(TL note: nareshov's diary)

A New Semester

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Been a week since the new semester began. All the initial registration/post-registration/add-drop exercise is finally over (damn! we need to replace those UG office clerks by software :X).

The first week tends to be a little boring and happens to give me time to check out distros 🙂 (Has this become a semesterly-routine after I’ve started using Gentoo :})
This semester’s distro check was special. Tired of endless compiles on my 1800Ghz AMD64 machine I went out looking for candidates that could replace my Gentoo.
First, it was OpenSUSE. The last time I tried OpenSUSE was version 10.0 – had given up after experiencing KDE apps crashing. This time, it was beranger’s blog that prompted me to give it another shot and 10.2 ended up occupying my harddisk for a couple of days :P.

OpenSUSE seems to not respect GNOME’s default look and try customise it with mono-goodness (sarcasm? maybe). Novell is into UI and Interaction design research and all that, maybe they are doing a better job. Probably just me not able to cope up with a new default GNOME look-feel-experience after using upstream’s for a long time. OpenSUSE did have a lot of packages and yet there were several unofficial repositories floating around. IIRC there was privoxy in one of them but no tor 😐 (which I need in order to browse sites such as Orkut in my campus). For some reason, the beagled seemed to use up a lot of CPU although I thought it must’ve finished the first-time crawl after the install. The package-manager (Yast2) did a nasty job (refreshing mirror info) at every fireup – was annoying.

Next up was OpenBSD. I had tried this one out once during it’s 3.8 days. Now it’s 4.1 and expected my sound device to work. Unfortunately it didn’t. All that disabling and enabling USB etc. just made me give up on this. Their packages are sweet though. KDE was well packaged (except for konqueror crashing at times when I’m browsing the openbsd ftp mirror). GNOME was stuck up at 2.8 I think.
Ah yes, I tried FreeBSD before this and after too. I had done a silly thing with

setenv ftp_proxy username:passwd@proxy:3128

and blamed fetch for timing out 😛 (that was silly of me, I even managed to get people flaming on wget vs. fetch on ##FreeBSD =P.
The correct scheme was

setenv ftp_proxy http://username:passwd@proxy:3128

. For some reason portsnap never worked for me. (It could fetch, but not extract). Was a little weary of the i386 packages. Thought they were suboptimal. Tried out amd64 too. No ease. FreeBSD doesn’t satisfy my desktop-usage needs.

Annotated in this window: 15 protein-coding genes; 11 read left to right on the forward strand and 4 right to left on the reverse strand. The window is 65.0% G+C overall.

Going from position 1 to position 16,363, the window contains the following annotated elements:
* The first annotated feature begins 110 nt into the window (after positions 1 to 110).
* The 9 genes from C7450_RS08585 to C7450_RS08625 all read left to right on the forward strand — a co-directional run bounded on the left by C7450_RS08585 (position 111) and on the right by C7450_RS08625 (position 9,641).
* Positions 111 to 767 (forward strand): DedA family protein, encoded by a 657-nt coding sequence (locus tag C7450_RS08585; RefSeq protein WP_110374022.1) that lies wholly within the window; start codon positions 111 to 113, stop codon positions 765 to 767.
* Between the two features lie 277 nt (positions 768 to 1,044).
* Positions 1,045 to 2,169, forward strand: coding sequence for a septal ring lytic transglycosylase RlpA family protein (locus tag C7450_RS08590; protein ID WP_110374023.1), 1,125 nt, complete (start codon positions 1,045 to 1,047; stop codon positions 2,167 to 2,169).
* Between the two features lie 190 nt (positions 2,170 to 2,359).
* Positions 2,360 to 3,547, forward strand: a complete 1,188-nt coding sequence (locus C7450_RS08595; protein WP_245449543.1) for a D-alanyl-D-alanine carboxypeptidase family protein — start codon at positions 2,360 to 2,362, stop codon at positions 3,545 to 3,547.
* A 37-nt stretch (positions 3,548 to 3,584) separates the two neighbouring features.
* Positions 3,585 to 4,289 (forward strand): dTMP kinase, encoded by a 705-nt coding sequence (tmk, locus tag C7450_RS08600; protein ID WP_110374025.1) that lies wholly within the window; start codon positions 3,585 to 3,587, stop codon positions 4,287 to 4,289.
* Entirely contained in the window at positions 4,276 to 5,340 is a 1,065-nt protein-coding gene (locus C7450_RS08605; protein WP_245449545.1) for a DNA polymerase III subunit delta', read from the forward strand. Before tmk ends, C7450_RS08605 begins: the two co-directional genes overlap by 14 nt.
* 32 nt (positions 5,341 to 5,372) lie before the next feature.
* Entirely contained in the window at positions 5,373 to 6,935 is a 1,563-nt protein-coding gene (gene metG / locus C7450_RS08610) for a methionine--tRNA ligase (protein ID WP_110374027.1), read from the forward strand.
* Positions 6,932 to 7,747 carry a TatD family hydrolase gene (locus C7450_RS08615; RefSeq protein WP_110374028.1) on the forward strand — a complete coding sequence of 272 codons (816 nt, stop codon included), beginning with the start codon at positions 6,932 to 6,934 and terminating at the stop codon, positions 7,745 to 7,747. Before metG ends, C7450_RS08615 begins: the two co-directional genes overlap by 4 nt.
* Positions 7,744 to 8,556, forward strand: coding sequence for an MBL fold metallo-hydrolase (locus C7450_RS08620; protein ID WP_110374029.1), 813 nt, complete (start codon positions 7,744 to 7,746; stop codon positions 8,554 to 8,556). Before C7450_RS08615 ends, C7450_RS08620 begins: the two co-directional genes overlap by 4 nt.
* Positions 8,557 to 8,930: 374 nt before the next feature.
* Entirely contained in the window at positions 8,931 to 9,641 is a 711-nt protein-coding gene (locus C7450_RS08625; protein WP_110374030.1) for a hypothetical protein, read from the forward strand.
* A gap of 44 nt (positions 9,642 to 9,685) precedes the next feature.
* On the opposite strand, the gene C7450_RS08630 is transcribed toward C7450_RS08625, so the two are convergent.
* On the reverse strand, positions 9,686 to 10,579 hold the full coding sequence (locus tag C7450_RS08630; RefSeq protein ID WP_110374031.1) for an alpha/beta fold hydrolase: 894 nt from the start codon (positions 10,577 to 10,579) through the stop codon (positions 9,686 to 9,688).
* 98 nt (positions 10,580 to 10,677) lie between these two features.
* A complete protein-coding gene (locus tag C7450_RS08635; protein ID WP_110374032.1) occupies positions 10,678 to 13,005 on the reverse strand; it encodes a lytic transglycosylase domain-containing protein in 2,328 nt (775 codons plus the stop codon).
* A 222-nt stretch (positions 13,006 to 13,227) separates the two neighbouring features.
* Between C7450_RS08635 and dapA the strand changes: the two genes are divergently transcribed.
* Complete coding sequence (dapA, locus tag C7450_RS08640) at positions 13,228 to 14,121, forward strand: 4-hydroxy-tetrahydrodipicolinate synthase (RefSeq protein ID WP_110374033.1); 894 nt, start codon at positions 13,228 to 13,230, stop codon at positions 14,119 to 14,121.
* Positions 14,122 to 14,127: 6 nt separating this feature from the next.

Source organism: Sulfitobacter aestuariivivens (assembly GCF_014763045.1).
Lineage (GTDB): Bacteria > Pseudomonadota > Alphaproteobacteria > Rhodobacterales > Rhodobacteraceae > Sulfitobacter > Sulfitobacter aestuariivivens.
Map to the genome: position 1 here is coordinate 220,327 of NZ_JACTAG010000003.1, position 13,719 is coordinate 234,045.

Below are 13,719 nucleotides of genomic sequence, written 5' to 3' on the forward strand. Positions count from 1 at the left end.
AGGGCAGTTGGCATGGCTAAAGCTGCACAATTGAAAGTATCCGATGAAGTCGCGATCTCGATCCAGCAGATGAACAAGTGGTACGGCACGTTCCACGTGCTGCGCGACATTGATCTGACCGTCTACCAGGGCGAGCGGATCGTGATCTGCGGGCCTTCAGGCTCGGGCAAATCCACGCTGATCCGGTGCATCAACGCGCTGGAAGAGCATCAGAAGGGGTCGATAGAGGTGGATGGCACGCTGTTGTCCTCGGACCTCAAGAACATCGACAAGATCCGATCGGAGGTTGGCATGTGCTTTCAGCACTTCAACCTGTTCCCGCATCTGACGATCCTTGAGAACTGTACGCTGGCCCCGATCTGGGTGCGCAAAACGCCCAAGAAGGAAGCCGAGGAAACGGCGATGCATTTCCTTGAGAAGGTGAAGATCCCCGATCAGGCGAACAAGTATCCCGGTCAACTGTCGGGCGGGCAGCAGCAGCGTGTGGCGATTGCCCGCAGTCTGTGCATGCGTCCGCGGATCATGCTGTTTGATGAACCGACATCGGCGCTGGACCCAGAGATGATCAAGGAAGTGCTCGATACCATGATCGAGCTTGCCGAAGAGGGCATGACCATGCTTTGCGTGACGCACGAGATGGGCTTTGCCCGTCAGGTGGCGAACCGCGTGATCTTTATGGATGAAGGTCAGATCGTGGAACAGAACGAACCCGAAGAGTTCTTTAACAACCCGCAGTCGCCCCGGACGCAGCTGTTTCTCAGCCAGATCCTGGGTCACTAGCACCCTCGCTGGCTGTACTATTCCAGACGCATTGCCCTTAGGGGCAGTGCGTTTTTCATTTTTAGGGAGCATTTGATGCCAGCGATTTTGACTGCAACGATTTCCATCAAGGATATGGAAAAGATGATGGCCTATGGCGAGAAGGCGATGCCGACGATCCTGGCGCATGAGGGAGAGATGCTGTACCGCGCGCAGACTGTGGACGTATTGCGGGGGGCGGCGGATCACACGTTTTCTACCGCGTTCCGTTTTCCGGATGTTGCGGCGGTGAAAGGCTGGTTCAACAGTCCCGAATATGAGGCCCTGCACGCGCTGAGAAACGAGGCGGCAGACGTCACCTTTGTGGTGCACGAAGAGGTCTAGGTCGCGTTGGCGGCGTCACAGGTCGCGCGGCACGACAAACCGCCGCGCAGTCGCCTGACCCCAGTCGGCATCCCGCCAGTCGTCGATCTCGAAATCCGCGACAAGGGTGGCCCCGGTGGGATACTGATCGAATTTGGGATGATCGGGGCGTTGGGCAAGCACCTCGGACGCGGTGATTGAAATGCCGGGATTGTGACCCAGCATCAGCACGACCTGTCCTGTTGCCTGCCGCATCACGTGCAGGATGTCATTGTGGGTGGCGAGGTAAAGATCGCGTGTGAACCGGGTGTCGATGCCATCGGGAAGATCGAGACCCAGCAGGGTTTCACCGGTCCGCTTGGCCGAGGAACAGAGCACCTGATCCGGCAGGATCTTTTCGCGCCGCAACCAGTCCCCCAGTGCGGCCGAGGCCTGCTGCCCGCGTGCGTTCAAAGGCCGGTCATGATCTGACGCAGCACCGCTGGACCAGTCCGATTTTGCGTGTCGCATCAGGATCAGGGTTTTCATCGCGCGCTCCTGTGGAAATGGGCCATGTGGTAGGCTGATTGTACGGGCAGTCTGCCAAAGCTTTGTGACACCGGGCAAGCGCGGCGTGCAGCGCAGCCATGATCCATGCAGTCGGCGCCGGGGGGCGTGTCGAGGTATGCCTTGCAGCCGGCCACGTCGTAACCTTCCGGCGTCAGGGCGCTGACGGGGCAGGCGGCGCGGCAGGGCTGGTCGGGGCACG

After seeing Rohit going ga ga over freeculture and fedora thought I’d try fedora too! Oh yeah, Manu Vajpai was distro-hunting too. He too was “let’s try this one out dude”. Since my DVD writer doesn’t seem to write properly I started using my brains a little and downloaded the fedora install cd’s kernel image and initrd and put in on my /boot. I quickly downloaded the F-7 DVD from one of the mirrors on LAN onto my hard disk. Next boot was a simple grub command line invocation to boot fedora’s installer kernel and point at my DVD iso on the hard disk. Installation was fast :}. The fun ends soon though. For some reason I wasn’t comfortable even after disabling SELinux. There was no linuxdcpp in the repositories – which gives you a clue that there is something missing here, more like, “this distro is so damn US-centric that it doesn’t even have a p2p program that’s immensely popular in Europe and LANs in India”. Probably something else. They’re one of the few distros that have Indic fonts.

It looked like I missed an important distro. Yes – Debian. I was playing with debian when amd64 port was still unofficial. Now the port is not only official but has plenty of packages that interest me. No need for unofficial repositories and all related hassle. I used a netinstallation CD which was a weekly snapshot of the testing version. Unlike Fedora or OpenSUSE, this netinstall CD has support for (authenticating) proxy! This is amazing for us “third world” countries who depend on proxy servers while some institutes enjoy class A networks. Well, let’s leave that for another day. I upgraded to sid/unstable and nothing has broken so far – unlike ubuntu in the < 6.04 days (haven’t used the recent versions and don’t plan to).
Debian is maturing. It’s always been. Today, I see useful apps such as the module-assistant. Handy when it comes to dealing with nvidia drivers. The Iceweasel and Icedove is something else. Doesn’t matter to me as long as it does my job like Firefox and Thunderbird did.

TODO: get ZFS-fuse working 🙂


Written by Naresh

August 8, 2007 at 11:49 pm

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